When a Nudge Backfires: Using Observation with Social and Economic Incentives to Promote Pro-Social Behavior
57 Pages Posted: 26 Dec 2018 Last revised: 29 May 2019
Date Written: May 27, 2019
Both theory and recent empirical evidence on nudging suggest that observability of behavior acts as an instrument for promoting (discouraging) pro-social (anti-social) behavior. Our study questions the universality of these claims. We employ a novel four-party setup to disentangle the roles three observational mechanisms play in mediating behavior. We systematically vary the observability of one's actions by others as well as the (non-)monetary relationship between observer and observee. Observability involving economic incentives crowds-out anti-social behavior in favor of more pro-social behavior. Surprisingly, social observation without economic incentives fails to achieve any aggregate pro-social effect, and if anything it backfires. Additional experiments confirm that observability without additional monetary incentives can indeed backfire. However, they also show that the effect of observability on pro-social behavior is increased when social norms are made salient.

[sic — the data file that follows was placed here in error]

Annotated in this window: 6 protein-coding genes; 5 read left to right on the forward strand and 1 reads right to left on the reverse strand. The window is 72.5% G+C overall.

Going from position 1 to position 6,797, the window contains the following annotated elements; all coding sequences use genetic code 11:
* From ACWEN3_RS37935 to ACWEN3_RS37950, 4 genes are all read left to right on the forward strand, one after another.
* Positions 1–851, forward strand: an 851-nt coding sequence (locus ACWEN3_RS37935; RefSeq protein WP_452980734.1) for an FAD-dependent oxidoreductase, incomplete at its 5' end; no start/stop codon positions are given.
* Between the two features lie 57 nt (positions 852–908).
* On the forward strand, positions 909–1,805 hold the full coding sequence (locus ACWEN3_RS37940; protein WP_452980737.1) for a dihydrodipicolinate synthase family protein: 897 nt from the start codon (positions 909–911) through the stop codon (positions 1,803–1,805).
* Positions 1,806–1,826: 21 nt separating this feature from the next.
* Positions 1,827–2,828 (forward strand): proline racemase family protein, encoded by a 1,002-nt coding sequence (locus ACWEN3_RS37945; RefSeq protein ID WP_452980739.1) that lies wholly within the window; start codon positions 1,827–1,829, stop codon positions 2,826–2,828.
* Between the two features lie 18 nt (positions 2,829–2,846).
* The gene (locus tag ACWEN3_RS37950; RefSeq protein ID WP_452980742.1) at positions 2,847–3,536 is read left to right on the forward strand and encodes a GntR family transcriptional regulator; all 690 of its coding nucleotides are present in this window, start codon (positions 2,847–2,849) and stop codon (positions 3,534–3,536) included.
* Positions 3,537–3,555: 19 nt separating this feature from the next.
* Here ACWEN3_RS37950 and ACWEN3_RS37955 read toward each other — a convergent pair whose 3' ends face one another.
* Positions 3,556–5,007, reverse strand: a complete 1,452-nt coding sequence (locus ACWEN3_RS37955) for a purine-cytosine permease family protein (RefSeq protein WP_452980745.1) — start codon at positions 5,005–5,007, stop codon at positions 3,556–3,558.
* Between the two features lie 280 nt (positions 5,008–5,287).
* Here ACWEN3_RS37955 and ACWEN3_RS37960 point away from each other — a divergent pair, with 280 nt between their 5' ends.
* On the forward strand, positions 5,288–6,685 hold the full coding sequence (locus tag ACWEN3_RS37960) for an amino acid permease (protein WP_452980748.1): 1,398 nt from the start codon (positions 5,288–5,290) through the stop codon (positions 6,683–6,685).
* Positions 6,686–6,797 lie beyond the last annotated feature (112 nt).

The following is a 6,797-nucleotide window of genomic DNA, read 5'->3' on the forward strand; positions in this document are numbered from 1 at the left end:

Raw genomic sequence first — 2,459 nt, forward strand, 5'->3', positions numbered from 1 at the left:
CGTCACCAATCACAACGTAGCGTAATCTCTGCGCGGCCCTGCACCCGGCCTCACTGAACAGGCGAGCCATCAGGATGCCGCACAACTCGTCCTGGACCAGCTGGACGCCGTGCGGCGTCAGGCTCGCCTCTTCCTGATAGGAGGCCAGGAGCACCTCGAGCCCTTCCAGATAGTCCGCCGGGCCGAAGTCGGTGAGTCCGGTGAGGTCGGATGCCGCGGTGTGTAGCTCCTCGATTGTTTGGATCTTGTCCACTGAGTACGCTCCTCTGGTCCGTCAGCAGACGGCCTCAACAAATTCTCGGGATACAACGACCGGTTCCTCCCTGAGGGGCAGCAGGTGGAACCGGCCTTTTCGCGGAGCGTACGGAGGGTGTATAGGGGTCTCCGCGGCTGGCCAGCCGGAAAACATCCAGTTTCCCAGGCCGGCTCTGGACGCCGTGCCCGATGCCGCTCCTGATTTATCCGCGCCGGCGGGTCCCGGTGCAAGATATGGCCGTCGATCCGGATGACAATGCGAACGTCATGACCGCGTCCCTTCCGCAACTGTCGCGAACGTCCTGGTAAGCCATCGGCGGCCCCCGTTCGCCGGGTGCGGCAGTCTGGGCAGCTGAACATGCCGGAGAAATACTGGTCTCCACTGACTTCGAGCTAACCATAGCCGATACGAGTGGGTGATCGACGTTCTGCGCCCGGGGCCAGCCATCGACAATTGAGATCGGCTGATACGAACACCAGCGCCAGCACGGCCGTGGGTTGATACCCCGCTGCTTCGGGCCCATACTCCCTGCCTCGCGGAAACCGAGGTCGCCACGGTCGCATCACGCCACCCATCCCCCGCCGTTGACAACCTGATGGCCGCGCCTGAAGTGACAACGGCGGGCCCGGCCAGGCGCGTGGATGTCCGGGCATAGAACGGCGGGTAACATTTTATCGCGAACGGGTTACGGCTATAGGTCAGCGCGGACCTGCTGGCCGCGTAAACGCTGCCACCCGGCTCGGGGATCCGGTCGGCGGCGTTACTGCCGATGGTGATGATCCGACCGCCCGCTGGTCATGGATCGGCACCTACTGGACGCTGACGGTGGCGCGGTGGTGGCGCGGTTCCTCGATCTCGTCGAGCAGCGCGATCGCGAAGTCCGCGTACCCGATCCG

Keywords: Anti-Social Behavior, Experiment, Nudge, Pro-Social Behavior, Reputation
JEL Classification: C91, D64, D9
Suggested Citation: Suggested Citation